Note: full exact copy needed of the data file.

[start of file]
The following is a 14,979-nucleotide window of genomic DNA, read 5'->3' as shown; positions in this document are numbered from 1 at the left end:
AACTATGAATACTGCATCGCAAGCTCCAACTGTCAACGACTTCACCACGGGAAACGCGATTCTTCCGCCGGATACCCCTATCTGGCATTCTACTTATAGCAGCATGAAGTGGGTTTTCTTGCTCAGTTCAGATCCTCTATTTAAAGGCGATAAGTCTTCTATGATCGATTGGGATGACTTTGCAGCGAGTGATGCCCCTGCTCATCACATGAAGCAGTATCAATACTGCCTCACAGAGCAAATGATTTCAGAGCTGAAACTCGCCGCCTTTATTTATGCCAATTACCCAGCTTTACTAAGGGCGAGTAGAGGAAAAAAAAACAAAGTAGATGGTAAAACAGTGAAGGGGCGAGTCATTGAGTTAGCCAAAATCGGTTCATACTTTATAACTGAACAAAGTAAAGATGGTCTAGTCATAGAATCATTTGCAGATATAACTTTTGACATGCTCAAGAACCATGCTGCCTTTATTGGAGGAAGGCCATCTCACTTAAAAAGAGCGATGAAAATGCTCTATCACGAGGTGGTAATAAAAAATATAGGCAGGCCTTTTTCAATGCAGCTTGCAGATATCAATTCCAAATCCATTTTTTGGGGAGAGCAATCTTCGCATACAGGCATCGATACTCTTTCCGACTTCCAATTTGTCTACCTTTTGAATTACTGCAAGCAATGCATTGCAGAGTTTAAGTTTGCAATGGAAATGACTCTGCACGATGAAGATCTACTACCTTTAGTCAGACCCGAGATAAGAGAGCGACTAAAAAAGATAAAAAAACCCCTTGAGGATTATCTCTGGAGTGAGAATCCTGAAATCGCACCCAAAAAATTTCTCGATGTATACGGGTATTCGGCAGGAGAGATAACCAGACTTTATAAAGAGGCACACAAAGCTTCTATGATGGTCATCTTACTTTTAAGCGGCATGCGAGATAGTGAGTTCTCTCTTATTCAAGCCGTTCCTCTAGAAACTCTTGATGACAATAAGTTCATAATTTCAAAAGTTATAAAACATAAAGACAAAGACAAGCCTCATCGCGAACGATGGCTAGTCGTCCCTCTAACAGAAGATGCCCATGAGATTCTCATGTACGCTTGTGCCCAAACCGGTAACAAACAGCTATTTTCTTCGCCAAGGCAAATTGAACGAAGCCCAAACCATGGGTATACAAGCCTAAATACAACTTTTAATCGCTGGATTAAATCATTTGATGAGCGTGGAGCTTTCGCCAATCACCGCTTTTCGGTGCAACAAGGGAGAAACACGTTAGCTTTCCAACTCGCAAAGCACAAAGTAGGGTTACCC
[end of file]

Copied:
The following is a 14,979-nucleotide window of genomic DNA, read 5'->3' as shown; positions in this document are numbered from 1 at the left end:
AACTATGAATACTGCATCGCAAGCTCCAACTGTCAACGACTTCACCACGGGAAACGCGATTCTTCCGCCGGATACCCCTATCTGGCATTCTACTTATAGCAGCATGAAGTGGGTTTTCTTGCTCAGTTCAGATCCTCTATTTAAAGGCGATAAGTCTTCTATGATCGATTGGGATGACTTTGCAGCGAGTGATGCCCCTGCTCATCACATGAAGCAGTATCAATACTGCCTCACAGAGCAAATGATTTCAGAGCTGAAACTCGCCGCCTTTATTTATGCCAATTACCCAGCTTTACTAAGGGCGAGTAGAGGAAAAAAAAACAAAGTAGATGGTAAAACAGTGAAGGGGCGAGTCATTGAGTTAGCCAAAATCGGTTCATACTTTATAACTGAACAAAGTAAAGATGGTCTAGTCATAGAATCATTTGCAGATATAACTTTTGACATGCTCAAGAACCATGCTGCCTTTATTGGAGGAAGGCCATCTCACTTAAAAAGAGCGATGAAAATGCTCTATCACGAGGTGGTAATAAAAAATATAGGCAGGCCTTTTTCAATGCAGCTTGCAGATATCAATTCCAAATCCATTTTTTGGGGAGAGCAATCTTCGCATACAGGCATCGATACTCTTTCCGACTTCCAATTTGTCTACCTTTTGAATTACTGCAAGCAATGCATTGCAGAGTTTAAGTTTGCAATGGAAATGACTCTGCACGATGAAGATCTACTACCTTTAGTCAGACCCGAGATAAGAGAGCGACTAAAAAAGATAAAAAAACCCCTTGAGGATTATCTCTGGAGTGAGAATCCTGAAATCGCACCCAAAAAATTTCTCGATGTATACGGGTATTCGGCAGGAGAGATAACCAGACTTTATAAAGAGGCACACAAAGCTTCTATGATGGTCATCTTACTTTTAAGCGGCATGCGAGATAGTGAGTTCTCTCTTATTCAAGCCGTTCCTCTAGAAACTCTTGATGACAATAAGTTCATAATTTCAAAAGTTATAAAACATAAAGACAAAGACAAGCCTCATCGCGAACGATGGCTAGTCGTCCCTCTAACAGAAGATGCCCATGAGATTCTCATGTACGCTTGTGCCCAAACCGGTAACAAACAGCTATTTTCTTCGCCAAGGCAAATTGAACGAAGCCCAAACCATGGGTATACAAGCCTAAATACAACTTTTAATCGCTGGATTAAATCATTTGATGAGCGTGGAGCTTTCGCCAATCACCGCTTTTCGGTGCAACAAGGGAGAAACACGTTAGCTTTCCAACTCGCAAAGCACAAAGTAGGGTTACCC